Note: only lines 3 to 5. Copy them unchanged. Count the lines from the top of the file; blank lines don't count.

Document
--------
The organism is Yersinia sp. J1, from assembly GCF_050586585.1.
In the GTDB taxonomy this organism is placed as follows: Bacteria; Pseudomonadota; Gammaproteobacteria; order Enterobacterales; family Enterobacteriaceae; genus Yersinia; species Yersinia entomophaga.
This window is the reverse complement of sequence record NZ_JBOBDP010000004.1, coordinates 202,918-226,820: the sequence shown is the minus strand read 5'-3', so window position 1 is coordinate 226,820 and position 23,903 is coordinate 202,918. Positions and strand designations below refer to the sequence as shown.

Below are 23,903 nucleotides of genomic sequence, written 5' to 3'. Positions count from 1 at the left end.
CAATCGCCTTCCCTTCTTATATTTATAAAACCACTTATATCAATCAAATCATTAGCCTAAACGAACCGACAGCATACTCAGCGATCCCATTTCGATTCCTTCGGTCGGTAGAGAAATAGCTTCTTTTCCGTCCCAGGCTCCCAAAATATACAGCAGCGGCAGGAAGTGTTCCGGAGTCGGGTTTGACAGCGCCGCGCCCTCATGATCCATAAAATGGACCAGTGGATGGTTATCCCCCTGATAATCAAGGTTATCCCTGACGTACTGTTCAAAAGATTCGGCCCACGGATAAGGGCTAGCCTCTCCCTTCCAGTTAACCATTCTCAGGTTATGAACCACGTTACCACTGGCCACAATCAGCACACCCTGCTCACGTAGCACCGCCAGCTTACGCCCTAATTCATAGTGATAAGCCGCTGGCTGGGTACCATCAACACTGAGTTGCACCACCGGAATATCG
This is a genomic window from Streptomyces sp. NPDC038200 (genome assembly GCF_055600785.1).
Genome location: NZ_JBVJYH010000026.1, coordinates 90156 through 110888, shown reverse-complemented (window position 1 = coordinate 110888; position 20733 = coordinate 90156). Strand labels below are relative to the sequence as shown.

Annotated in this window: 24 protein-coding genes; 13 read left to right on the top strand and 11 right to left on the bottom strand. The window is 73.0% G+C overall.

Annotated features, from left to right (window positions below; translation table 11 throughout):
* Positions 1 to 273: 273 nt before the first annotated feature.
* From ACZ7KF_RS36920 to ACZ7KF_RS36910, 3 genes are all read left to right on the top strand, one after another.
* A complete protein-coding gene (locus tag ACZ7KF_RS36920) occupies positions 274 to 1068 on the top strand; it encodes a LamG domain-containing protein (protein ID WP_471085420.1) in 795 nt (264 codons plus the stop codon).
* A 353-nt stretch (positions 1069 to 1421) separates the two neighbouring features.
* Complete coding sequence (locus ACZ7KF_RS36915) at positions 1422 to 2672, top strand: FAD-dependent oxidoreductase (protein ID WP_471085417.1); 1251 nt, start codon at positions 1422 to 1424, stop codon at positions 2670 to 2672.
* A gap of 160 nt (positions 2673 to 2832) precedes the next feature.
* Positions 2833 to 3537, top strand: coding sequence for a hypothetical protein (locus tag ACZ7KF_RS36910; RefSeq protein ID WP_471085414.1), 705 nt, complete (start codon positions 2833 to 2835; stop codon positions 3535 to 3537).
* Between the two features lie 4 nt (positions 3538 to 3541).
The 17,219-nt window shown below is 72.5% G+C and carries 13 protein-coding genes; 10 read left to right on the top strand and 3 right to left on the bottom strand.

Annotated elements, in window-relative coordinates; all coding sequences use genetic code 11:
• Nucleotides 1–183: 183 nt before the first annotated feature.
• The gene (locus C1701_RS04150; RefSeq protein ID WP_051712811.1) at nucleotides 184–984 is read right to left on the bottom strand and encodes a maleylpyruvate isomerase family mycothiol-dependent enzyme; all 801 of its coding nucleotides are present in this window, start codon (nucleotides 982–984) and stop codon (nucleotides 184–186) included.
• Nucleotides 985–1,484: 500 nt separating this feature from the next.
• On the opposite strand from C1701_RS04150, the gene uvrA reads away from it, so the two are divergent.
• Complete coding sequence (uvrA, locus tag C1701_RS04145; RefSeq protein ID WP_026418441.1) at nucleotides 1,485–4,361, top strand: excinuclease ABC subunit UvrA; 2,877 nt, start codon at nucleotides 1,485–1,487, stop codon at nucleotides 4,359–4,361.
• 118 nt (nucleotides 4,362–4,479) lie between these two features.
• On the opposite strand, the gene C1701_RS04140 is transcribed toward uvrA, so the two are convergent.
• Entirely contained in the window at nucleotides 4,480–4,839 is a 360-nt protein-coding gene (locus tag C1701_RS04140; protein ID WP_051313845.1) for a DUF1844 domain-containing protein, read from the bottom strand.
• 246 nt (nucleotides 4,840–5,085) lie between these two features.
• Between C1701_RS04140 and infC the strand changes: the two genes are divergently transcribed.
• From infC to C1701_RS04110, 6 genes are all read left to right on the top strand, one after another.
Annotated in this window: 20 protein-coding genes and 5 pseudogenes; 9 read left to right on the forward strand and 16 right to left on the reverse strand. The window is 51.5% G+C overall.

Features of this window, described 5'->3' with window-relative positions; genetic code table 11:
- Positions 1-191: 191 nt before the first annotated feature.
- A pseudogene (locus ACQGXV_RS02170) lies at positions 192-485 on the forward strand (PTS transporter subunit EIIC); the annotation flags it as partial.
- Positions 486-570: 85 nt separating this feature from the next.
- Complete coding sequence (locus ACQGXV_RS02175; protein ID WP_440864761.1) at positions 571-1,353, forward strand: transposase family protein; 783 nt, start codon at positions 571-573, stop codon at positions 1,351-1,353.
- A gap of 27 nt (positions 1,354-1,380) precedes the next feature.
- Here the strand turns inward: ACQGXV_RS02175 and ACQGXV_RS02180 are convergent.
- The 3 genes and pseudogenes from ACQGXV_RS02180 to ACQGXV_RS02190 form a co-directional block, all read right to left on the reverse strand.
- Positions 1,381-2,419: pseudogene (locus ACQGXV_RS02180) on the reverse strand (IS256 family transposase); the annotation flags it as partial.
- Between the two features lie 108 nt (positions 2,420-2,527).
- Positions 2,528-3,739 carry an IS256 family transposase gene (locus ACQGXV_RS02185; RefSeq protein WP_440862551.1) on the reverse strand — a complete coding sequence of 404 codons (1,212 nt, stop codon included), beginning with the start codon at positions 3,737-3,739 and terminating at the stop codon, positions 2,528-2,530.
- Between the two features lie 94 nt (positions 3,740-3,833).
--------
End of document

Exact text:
This window is the reverse complement of sequence record NZ_JBOBDP010000004.1, coordinates 202,918-226,820: the sequence shown is the minus strand read 5'-3', so window position 1 is coordinate 226,820 and position 23,903 is coordinate 202,918. Positions and strand designations below refer to the sequence as shown.

Below are 23,903 nucleotides of genomic sequence, written 5' to 3'. Positions count from 1 at the left end.
CAATCGCCTTCCCTTCTTATATTTATAAAACCACTTATATCAATCAAATCATTAGCCTAAACGAACCGACAGCATACTCAGCGATCCCATTTCGATTCCTTCGGTCGGTAGAGAAATAGCTTCTTTTCCGTCCCAGGCTCCCAAAATATACAGCAGCGGCAGGAAGTGTTCCGGAGTCGGGTTTGACAGCGCCGCGCCCTCATGATCCATAAAATGGACCAGTGGATGGTTATCCCCCTGATAATCAAGGTTATCCCTGACGTACTGTTCAAAAGATTCGGCCCACGGATAAGGGCTAGCCTCTCCCTTCCAGTTAACCATTCTCAGGTTATGAACCACGTTACCACTGGCCACAATCAGCACACCCTGCTCACGTAGCACCGCCAGCTTACGCCCTAATTCATAGTGATAAGCCGCTGGCTGGGTACCATCAACACTGAGTTGCACCACCGGAATATCG